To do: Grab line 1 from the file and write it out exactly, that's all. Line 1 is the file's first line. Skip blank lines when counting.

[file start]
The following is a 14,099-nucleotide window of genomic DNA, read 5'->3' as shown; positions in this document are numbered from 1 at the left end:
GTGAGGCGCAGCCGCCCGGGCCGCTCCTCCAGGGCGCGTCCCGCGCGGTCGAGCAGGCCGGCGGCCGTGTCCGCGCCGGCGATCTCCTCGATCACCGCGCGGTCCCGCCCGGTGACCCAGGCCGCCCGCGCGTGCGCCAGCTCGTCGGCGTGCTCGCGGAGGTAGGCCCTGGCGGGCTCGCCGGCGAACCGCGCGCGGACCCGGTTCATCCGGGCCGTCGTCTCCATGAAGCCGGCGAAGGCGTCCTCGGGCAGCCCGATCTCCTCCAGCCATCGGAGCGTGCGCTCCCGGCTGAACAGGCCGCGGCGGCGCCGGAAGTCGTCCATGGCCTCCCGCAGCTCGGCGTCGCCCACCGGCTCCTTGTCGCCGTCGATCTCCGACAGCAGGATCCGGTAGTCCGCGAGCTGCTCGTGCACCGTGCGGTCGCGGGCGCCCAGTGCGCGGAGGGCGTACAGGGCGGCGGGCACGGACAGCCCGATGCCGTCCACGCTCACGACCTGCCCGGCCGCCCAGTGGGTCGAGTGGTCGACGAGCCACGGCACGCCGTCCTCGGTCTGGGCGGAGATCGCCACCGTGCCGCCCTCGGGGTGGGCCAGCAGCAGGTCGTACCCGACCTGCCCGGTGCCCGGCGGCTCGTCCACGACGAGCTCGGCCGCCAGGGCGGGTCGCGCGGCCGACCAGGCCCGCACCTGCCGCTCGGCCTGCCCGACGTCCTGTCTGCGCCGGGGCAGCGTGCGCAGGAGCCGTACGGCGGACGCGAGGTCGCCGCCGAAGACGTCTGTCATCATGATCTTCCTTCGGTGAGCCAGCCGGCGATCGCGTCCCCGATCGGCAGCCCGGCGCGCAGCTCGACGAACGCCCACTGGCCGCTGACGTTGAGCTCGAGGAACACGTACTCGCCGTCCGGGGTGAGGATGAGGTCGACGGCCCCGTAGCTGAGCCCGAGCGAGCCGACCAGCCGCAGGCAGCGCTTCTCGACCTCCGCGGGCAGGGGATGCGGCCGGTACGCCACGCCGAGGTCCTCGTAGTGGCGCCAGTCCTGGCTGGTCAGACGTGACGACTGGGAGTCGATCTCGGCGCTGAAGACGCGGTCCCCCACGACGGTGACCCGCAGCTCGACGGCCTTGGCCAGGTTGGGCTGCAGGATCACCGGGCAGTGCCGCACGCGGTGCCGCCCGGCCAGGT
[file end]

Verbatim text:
The following is a 14,099-nucleotide window of genomic DNA, read 5'->3' as shown; positions in this document are numbered from 1 at the left end: